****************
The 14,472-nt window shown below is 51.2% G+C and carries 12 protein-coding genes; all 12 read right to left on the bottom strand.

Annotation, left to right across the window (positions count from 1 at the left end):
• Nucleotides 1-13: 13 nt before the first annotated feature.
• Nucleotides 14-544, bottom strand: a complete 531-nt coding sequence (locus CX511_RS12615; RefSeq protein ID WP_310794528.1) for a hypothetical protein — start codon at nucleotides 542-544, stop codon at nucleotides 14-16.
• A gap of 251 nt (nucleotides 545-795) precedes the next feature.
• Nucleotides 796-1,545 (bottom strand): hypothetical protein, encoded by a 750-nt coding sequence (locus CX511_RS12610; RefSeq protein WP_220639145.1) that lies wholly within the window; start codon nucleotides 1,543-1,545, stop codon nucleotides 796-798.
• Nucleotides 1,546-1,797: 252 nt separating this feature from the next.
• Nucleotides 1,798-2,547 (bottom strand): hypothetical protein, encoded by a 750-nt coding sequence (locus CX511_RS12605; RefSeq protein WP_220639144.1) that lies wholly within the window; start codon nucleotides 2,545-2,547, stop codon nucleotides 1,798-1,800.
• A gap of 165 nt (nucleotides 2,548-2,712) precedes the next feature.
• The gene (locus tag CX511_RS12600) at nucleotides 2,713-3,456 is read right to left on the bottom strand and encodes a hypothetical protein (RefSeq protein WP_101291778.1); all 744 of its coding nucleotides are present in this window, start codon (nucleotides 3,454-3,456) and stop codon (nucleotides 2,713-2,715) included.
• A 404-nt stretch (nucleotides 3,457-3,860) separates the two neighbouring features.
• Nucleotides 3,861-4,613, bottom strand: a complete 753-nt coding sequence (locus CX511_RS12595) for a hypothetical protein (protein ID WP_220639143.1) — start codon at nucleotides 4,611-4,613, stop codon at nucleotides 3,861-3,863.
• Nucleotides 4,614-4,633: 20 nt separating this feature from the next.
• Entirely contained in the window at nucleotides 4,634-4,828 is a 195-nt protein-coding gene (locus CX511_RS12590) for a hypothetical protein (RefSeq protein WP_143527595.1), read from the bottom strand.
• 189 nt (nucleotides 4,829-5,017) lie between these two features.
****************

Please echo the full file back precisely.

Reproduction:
The 14,472-nt window shown below is 51.2% G+C and carries 12 protein-coding genes; all 12 read right to left on the bottom strand.

Annotation, left to right across the window (positions count from 1 at the left end):
• Nucleotides 1-13: 13 nt before the first annotated feature.
• Nucleotides 14-544, bottom strand: a complete 531-nt coding sequence (locus CX511_RS12615; RefSeq protein ID WP_310794528.1) for a hypothetical protein — start codon at nucleotides 542-544, stop codon at nucleotides 14-16.
• A gap of 251 nt (nucleotides 545-795) precedes the next feature.
• Nucleotides 796-1,545 (bottom strand): hypothetical protein, encoded by a 750-nt coding sequence (locus CX511_RS12610; RefSeq protein WP_220639145.1) that lies wholly within the window; start codon nucleotides 1,543-1,545, stop codon nucleotides 796-798.
• Nucleotides 1,546-1,797: 252 nt separating this feature from the next.
• Nucleotides 1,798-2,547 (bottom strand): hypothetical protein, encoded by a 750-nt coding sequence (locus CX511_RS12605; RefSeq protein WP_220639144.1) that lies wholly within the window; start codon nucleotides 2,545-2,547, stop codon nucleotides 1,798-1,800.
• A gap of 165 nt (nucleotides 2,548-2,712) precedes the next feature.
• The gene (locus tag CX511_RS12600) at nucleotides 2,713-3,456 is read right to left on the bottom strand and encodes a hypothetical protein (RefSeq protein WP_101291778.1); all 744 of its coding nucleotides are present in this window, start codon (nucleotides 3,454-3,456) and stop codon (nucleotides 2,713-2,715) included.
• A 404-nt stretch (nucleotides 3,457-3,860) separates the two neighbouring features.
• Nucleotides 3,861-4,613, bottom strand: a complete 753-nt coding sequence (locus CX511_RS12595) for a hypothetical protein (protein ID WP_220639143.1) — start codon at nucleotides 4,611-4,613, stop codon at nucleotides 3,861-3,863.
• Nucleotides 4,614-4,633: 20 nt separating this feature from the next.
• Entirely contained in the window at nucleotides 4,634-4,828 is a 195-nt protein-coding gene (locus CX511_RS12590) for a hypothetical protein (RefSeq protein WP_143527595.1), read from the bottom strand.
• 189 nt (nucleotides 4,829-5,017) lie between these two features.